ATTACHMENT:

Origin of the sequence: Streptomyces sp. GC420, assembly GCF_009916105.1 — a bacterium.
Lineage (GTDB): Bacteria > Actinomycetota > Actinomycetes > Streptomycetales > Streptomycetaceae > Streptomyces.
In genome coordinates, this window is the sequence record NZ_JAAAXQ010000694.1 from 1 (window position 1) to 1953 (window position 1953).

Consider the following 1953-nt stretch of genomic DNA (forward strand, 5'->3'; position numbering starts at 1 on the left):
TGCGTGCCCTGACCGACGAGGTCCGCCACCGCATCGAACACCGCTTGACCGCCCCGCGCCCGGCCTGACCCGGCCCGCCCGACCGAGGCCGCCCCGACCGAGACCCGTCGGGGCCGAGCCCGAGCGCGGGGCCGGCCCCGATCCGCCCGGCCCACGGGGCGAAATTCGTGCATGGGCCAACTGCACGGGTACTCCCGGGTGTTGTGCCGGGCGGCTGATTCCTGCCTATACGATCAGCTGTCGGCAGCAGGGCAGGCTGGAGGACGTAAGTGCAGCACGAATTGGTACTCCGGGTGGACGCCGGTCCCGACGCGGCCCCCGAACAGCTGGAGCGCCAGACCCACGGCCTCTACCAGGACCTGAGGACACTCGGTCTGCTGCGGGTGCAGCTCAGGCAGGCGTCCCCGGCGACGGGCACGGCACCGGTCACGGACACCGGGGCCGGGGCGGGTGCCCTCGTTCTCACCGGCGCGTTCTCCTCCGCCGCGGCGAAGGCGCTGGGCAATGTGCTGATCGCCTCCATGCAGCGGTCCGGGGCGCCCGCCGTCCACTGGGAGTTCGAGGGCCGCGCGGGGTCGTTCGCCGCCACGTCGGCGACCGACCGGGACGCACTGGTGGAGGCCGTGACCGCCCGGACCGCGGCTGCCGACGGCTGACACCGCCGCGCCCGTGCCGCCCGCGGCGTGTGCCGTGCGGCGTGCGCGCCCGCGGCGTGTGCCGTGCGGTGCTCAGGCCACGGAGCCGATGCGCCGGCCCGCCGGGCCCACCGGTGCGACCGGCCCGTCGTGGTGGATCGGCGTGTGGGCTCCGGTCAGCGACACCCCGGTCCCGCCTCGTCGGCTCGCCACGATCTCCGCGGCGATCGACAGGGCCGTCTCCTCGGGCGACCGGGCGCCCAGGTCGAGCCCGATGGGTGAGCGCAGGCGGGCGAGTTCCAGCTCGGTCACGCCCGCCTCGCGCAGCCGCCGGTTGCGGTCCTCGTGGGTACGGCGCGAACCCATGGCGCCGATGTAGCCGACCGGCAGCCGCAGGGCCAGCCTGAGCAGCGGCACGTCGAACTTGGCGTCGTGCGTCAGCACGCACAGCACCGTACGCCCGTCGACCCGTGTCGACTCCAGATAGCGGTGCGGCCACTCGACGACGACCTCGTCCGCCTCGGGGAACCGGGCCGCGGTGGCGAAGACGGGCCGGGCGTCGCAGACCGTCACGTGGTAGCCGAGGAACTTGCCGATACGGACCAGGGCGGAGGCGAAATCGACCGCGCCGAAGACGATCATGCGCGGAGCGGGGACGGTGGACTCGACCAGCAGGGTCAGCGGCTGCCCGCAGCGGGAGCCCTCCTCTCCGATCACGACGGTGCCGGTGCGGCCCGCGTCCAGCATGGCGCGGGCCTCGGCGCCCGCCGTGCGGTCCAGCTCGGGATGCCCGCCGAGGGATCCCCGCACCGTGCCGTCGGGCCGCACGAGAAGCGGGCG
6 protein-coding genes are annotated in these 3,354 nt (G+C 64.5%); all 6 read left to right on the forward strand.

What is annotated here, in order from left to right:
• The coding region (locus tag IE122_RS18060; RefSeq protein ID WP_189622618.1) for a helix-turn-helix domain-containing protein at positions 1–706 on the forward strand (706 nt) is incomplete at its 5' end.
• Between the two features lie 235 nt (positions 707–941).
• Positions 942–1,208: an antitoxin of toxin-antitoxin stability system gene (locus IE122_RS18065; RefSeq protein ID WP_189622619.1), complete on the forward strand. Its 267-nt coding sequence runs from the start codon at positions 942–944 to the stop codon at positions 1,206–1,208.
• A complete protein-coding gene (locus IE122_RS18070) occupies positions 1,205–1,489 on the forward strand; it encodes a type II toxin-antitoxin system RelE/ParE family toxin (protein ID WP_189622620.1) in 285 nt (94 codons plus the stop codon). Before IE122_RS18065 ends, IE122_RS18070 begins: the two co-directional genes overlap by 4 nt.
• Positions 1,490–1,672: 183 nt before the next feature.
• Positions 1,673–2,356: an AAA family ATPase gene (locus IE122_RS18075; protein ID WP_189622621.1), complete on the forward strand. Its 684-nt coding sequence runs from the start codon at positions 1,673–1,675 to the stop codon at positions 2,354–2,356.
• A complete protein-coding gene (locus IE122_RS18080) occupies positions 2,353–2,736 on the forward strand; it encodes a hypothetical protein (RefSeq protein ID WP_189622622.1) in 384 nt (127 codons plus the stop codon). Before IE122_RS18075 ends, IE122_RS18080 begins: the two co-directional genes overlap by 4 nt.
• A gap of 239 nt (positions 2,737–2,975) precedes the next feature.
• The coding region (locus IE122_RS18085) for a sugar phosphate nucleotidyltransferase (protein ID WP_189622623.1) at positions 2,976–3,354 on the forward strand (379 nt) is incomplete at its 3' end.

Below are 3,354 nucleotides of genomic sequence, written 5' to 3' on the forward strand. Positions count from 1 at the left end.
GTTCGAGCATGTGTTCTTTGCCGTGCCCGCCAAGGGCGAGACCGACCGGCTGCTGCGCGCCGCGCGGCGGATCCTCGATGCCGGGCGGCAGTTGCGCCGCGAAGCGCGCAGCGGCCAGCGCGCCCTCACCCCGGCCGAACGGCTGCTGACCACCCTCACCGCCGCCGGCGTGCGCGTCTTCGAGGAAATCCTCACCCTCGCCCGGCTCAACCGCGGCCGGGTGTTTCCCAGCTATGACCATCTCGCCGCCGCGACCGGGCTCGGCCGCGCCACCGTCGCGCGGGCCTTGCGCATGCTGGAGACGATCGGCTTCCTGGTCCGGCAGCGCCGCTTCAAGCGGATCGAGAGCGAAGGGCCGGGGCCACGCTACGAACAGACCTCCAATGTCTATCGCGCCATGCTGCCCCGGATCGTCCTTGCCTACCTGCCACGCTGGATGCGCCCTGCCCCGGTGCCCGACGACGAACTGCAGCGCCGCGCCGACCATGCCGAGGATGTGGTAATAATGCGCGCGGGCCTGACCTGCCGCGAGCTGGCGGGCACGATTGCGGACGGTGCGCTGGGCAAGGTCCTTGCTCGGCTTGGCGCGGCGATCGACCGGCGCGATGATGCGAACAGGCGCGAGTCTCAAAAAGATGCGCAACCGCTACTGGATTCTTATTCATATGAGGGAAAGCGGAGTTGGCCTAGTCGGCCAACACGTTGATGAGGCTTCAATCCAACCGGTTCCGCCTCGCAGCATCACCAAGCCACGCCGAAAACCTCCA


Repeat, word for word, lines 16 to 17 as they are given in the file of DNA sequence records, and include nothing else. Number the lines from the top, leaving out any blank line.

• The coding region (locus IE122_RS18085) for a sugar phosphate nucleotidyltransferase (protein ID WP_189622623.1) at positions 2,976–3,354 on the forward strand (379 nt) is incomplete at its 3' end.

Below are 3,354 nucleotides of genomic sequence, written 5' to 3' on the forward strand. Positions count from 1 at the left end.